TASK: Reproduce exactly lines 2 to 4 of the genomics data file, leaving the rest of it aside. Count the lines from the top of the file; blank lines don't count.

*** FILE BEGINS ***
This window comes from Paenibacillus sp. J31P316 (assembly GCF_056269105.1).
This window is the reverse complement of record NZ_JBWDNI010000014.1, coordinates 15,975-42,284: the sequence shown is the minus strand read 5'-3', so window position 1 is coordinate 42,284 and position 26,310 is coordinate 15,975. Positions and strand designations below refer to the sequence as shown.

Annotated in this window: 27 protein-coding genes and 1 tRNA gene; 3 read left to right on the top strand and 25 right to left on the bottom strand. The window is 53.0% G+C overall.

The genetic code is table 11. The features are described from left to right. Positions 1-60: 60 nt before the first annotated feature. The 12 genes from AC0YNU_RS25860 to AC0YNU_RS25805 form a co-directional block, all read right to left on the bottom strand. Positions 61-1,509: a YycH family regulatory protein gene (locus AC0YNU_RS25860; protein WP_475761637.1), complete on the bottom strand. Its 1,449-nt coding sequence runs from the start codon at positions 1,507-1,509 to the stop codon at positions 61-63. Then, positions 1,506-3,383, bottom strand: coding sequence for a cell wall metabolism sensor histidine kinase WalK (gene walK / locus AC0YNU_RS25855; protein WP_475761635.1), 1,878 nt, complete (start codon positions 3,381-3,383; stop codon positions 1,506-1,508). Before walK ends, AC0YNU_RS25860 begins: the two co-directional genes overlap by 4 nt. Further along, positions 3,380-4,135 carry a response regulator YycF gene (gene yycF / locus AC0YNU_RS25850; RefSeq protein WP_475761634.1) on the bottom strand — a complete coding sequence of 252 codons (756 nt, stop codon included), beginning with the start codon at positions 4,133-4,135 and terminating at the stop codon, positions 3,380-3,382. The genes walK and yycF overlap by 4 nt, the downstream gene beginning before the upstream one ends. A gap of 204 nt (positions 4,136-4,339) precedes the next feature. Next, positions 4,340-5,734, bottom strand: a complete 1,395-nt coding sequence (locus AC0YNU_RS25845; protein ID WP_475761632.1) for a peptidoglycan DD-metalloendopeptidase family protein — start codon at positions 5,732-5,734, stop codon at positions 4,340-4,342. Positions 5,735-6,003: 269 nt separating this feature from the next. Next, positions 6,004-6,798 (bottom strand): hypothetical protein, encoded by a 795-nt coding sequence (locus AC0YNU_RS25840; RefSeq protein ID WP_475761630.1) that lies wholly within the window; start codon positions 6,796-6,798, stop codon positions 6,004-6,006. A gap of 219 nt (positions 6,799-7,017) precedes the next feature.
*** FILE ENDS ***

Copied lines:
This window is the reverse complement of record NZ_JBWDNI010000014.1, coordinates 15,975-42,284: the sequence shown is the minus strand read 5'-3', so window position 1 is coordinate 42,284 and position 26,310 is coordinate 15,975. Positions and strand designations below refer to the sequence as shown.

Annotated in this window: 27 protein-coding genes and 1 tRNA gene; 3 read left to right on the top strand and 25 right to left on the bottom strand. The window is 53.0% G+C overall.

The genetic code is table 11. The features are described from left to right. Positions 1-60: 60 nt before the first annotated feature. The 12 genes from AC0YNU_RS25860 to AC0YNU_RS25805 form a co-directional block, all read right to left on the bottom strand. Positions 61-1,509: a YycH family regulatory protein gene (locus AC0YNU_RS25860; protein WP_475761637.1), complete on the bottom strand. Its 1,449-nt coding sequence runs from the start codon at positions 1,507-1,509 to the stop codon at positions 61-63. Then, positions 1,506-3,383, bottom strand: coding sequence for a cell wall metabolism sensor histidine kinase WalK (gene walK / locus AC0YNU_RS25855; protein WP_475761635.1), 1,878 nt, complete (start codon positions 3,381-3,383; stop codon positions 1,506-1,508). Before walK ends, AC0YNU_RS25860 begins: the two co-directional genes overlap by 4 nt. Further along, positions 3,380-4,135 carry a response regulator YycF gene (gene yycF / locus AC0YNU_RS25850; RefSeq protein WP_475761634.1) on the bottom strand — a complete coding sequence of 252 codons (756 nt, stop codon included), beginning with the start codon at positions 4,133-4,135 and terminating at the stop codon, positions 3,380-3,382. The genes walK and yycF overlap by 4 nt, the downstream gene beginning before the upstream one ends. A gap of 204 nt (positions 4,136-4,339) precedes the next feature. Next, positions 4,340-5,734, bottom strand: a complete 1,395-nt coding sequence (locus AC0YNU_RS25845; protein ID WP_475761632.1) for a peptidoglycan DD-metalloendopeptidase family protein — start codon at positions 5,732-5,734, stop codon at positions 4,340-4,342. Positions 5,735-6,003: 269 nt separating this feature from the next. Next, positions 6,004-6,798 (bottom strand): hypothetical protein, encoded by a 795-nt coding sequence (locus AC0YNU_RS25840; RefSeq protein ID WP_475761630.1) that lies wholly within the window; start codon positions 6,796-6,798, stop codon positions 6,004-6,006. A gap of 219 nt (positions 6,799-7,017) precedes the next feature.